[G.R. NO. 142669 : March 15, 2006]
PHILIPPINE ECONOMIC ZONE AUTHORITY (PEZA), represented by its Baguio City Economic Zone Administrator, DIGNA TORRES, Petitioner, v. ABRAHAM B. BORRETA, Presiding Judge, Regional Trial Court, Baguio City, Branch 59, and BENEDICTO CARANTES, Respondents.
D E C I S I O N
This is a petition for certiorari and mandamus seeking the annulment of the Orders dated November 29, 1999 and January 17, 2000 of the Regional Trial Court (RTC), Branch 59, Baguio City, in Criminal Case No. 9452-R, entitled "People of the Philippines v. Benedicto Carantes y Umayon."
Carantes, private respondent, was charged with Violation of Section 301 in Relation to Section 213 of Presidential Decree No. 1096 (Building Without Permit) in an Information which reads:
That in or about the month of April 1991 in the City of Baguio, Philippines and within the jurisdiction of this Honorable Court, the above-named accused, did then and there willfully, unlawfully and feloniously construct or cause to be constructed a house at Magsaysay Drive, Brgy. Apugan, BCEPZA, Baguio City, without first securing the requisite building permit from the Building Official or Government authorities concerned, in violation of the aforementioned law.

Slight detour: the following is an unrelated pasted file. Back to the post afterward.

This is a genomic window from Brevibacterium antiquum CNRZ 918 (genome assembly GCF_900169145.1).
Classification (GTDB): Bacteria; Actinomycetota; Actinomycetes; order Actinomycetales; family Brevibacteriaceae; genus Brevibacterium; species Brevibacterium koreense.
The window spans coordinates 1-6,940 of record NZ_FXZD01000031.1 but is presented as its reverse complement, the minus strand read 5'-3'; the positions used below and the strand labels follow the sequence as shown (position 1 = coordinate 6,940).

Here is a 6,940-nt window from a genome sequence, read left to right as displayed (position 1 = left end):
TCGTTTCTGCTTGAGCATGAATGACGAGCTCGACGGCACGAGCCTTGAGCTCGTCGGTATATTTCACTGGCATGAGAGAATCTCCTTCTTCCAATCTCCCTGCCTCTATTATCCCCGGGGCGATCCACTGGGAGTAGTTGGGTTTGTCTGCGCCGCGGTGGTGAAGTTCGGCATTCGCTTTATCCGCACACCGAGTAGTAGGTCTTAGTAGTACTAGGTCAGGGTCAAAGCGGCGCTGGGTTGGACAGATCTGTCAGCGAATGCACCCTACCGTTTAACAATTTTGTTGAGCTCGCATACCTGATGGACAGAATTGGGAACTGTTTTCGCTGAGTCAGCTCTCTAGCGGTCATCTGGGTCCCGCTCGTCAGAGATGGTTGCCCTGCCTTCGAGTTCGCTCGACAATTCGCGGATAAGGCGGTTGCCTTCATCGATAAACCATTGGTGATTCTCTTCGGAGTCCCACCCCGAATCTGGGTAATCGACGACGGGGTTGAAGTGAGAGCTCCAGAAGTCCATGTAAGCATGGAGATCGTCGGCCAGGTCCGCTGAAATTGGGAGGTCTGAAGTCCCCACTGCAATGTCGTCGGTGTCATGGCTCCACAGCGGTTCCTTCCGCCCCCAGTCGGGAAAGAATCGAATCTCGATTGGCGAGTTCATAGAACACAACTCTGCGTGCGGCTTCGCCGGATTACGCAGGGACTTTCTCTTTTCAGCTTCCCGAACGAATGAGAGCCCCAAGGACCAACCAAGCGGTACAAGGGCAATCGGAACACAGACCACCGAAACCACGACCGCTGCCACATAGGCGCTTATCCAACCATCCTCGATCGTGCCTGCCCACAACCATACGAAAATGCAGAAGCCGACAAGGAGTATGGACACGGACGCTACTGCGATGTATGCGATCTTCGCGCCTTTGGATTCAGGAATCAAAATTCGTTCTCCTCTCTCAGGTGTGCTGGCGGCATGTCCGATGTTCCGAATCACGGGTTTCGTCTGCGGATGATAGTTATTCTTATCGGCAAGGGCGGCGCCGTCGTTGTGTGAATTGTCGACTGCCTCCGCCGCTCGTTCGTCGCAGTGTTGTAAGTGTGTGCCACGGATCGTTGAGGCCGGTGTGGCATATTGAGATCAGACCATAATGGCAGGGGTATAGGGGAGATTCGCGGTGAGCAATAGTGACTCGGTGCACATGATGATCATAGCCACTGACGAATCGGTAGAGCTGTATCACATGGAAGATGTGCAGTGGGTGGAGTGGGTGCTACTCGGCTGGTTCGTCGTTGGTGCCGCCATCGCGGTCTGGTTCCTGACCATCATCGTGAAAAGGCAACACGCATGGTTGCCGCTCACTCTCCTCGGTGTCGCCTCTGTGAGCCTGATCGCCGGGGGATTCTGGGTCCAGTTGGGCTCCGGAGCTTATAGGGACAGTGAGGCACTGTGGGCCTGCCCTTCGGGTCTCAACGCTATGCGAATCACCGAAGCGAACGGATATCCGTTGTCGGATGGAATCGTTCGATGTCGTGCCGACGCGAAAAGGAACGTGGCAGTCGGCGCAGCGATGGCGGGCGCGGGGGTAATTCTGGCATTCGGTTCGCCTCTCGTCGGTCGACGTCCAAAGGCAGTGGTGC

CONTRARY TO LAW.
On December 8, 1994, the RTC rendered its Decision finding Carantes guilty as charged and sentencing him to pay a fine of
P5,000.00 with subsidiary imprisonment in case of insolvency and "to remove or demolish the subject structures."
On appeal, the Court of Appeals affirmed the RTC Decision. The Appellate Court's Decision became final and executory on June 14, 1997.
On February 26, 1999, the trial court issued a writ of demolition. Carantes then voluntarily demolished one of the structures built on the area and paid a fine of
In a Manifestation/Motion dated April 12, 1999 filed with the trial court, Carantes averred that the writ should be limited only to the structure built "in or about the month of April 1991" as alleged in the Information and should not include the one built by his father sometime in 1970. He prayed for the stay of execution.